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Even Olympians Face Doubt

How self-doubt affects elite athletes.

Key points

  • Almost all Olympians struggle with feelings of self-doubt at some point.
  • Olympic athletes have to ask themselves what they need to do to be fully prepared, then do it.
  • Olympians use every experience as a lesson learned.
 Sam Balye/Unsplash
High achievers work to control what they can control.
Source: Sam Balye/Unsplash

The feeling of doubt or even imposter syndrome is nothing new to high achievers. It often happens when faced with a new situation. As I previously shared in Psychology Today, this might be a sign of success, not a trigger for anxiety. Three Olympians shared with me how they tame the feeling of doubt, especially in high stake situations.

Kris Thorsness
Olympic gold medalist, 1984
Women’s Rowing, Team USA
1984 Olympics in Los Angeles

When they step on the Olympic stage, with the world’s eyes on them, elite athletes may appear cool and composed when inside, the athlete’s emotions are a roiling tempest. At the core of this is doubt. Kris Thorsness, a member of the 1984 gold medal Olympic women’s rowing team, didn’t think she would make the team until it actually happened. Not having expectations was liberating and meant that she could enjoy every step of the unexpected journey. Thorsness said,

There was absolutely no pressure. Every morning and afternoon, I got to row with my heroes in boats that went really fast. My focus was solely on learning, improving, and working really hard. What fun!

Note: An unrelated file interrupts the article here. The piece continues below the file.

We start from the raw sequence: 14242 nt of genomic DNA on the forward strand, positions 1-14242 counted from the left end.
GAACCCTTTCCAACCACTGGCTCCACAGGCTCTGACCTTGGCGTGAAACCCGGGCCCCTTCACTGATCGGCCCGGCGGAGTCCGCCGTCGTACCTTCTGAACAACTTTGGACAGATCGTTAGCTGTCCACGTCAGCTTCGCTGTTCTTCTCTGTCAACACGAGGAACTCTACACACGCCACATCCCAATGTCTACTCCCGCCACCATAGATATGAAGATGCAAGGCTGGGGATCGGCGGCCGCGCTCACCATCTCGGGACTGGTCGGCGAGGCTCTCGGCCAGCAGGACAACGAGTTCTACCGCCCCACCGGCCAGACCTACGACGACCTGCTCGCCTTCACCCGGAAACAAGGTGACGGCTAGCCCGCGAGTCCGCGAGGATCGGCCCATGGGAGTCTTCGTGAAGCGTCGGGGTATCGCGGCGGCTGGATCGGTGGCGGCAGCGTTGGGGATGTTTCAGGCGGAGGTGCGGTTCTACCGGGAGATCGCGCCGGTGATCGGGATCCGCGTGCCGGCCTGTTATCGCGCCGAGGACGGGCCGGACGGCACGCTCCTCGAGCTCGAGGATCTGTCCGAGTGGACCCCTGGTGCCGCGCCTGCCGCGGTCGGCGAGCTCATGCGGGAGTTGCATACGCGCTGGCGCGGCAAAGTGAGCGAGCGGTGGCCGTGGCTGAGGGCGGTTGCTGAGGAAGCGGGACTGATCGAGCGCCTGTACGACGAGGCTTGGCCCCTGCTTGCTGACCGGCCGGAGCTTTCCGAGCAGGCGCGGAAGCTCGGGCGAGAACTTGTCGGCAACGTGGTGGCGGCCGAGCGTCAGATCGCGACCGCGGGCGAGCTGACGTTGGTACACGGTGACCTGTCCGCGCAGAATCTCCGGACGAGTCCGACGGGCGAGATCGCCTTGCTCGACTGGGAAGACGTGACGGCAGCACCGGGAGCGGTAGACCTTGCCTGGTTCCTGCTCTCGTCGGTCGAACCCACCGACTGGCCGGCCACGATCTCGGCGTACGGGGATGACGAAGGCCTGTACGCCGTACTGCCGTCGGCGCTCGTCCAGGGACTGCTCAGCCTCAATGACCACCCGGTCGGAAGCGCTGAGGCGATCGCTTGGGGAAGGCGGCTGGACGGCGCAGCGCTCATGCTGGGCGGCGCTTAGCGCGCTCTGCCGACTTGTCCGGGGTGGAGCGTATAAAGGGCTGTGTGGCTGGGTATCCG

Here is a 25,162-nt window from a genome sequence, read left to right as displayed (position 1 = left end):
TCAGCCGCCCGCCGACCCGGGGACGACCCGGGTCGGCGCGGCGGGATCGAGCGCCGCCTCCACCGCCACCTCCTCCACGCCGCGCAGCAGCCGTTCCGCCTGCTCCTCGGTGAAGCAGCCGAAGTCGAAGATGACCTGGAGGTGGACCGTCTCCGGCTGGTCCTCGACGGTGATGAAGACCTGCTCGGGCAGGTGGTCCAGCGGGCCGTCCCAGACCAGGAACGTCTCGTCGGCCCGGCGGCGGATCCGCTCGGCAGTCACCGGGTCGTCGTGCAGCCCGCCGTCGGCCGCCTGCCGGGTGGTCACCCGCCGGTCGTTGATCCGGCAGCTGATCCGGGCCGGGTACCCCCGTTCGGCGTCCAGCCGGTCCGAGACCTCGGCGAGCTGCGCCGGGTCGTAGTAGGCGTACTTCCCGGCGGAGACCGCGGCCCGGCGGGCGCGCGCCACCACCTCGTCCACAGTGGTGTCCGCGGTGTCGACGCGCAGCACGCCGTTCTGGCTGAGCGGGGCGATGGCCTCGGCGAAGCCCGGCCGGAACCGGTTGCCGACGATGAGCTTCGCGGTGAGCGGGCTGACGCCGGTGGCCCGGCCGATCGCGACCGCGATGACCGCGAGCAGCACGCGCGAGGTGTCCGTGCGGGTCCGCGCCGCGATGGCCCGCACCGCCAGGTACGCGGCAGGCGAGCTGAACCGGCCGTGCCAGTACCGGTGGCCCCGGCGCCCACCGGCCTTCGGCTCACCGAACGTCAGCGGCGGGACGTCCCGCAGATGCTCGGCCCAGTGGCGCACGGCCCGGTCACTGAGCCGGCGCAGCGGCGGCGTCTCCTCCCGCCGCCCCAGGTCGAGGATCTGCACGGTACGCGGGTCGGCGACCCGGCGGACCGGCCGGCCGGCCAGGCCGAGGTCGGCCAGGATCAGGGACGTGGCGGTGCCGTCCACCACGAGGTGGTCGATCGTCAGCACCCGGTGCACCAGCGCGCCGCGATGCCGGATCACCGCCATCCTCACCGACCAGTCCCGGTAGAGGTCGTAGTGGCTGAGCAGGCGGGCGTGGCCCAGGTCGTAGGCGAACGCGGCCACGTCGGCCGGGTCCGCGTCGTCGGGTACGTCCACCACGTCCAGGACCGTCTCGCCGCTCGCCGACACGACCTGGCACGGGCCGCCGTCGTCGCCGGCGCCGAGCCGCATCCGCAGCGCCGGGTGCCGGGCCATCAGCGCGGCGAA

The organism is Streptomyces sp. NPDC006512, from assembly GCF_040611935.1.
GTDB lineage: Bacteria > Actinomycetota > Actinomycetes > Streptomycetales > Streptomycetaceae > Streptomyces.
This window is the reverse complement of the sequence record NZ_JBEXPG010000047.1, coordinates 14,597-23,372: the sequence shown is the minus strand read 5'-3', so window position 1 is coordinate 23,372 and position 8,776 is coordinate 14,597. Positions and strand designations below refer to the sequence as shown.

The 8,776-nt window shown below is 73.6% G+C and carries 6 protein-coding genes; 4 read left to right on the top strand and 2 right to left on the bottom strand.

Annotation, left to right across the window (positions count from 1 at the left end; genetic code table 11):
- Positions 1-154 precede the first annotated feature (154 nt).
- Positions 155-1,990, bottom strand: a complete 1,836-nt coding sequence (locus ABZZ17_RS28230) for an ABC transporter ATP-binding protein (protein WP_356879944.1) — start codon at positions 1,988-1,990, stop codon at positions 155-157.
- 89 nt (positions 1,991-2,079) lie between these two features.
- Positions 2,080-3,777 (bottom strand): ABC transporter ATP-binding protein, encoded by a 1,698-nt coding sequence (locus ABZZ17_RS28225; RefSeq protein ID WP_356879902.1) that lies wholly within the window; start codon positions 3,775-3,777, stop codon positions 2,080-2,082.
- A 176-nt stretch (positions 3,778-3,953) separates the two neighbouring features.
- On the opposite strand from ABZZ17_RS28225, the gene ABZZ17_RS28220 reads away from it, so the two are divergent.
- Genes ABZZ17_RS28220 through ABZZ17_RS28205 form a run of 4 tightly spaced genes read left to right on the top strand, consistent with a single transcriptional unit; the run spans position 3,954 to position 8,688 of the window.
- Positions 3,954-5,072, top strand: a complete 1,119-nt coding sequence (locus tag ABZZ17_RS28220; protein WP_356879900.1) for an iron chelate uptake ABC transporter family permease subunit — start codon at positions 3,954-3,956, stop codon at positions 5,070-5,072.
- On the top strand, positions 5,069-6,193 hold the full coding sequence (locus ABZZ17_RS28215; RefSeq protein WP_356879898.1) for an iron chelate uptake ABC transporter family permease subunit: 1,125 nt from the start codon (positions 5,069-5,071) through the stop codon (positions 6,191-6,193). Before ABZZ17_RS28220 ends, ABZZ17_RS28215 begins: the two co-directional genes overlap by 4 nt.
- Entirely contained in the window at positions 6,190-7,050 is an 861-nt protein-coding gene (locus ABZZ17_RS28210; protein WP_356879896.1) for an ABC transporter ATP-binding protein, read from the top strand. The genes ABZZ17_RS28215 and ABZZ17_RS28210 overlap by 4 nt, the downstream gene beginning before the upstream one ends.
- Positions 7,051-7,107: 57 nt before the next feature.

While making the Olympic team and then winning a gold medal, I realized lifelong dreams for Thorsness. They brought an onset of new challenges. “Once you’ve achieved the pinnacle, there are lots of expectations–both from within and without–to stay there,” shared Thorsness. The weight of expectations can be extremely heavy.

Athletes were taught to not complain or talk about emotional struggles. At the same time, high profile athletes have to weather the sometimes horribly unfair criticism of pundits who often have no clue how hard it is to be an elite athlete.

There’s a tendency to think that you have to win every race, and your outlook can shift from focusing on yourself to focusing on what your competitors are doing. You can become focused on what’s in the rearview mirror and not on your road ahead,” warned Thorsness. The challenge is while you can control yourself, you cannot control your competitors.

Coupled with the uncertainties of injury, coaching attitudes, and other factors, it is not uncommon for elite athletes to feel a loss of control which can undermine confidence significantly.

I had to work hard to: (a) recognize this was happening to me, and (b) try to refocus on the things I could control and try to let everything else go. It was very hard, took constant attention, and I wasn’t always successful at it. When it worked, I was both happier and more successful.

Tal Erel
Baseball, Team Israel
2020 Olympics in Tokyo

Tal Erel played catcher for Israel’s Olympic baseball team. Since qualifying for the Olympics, Tal Erel has played with both his college and the national team for the last two years. His stress level and doubt toward himself have finally plateaued. There were no peaks and valleys. During a qualifying tournament, it was a baseball game that changed his entire perspective on and off the baseball diamond.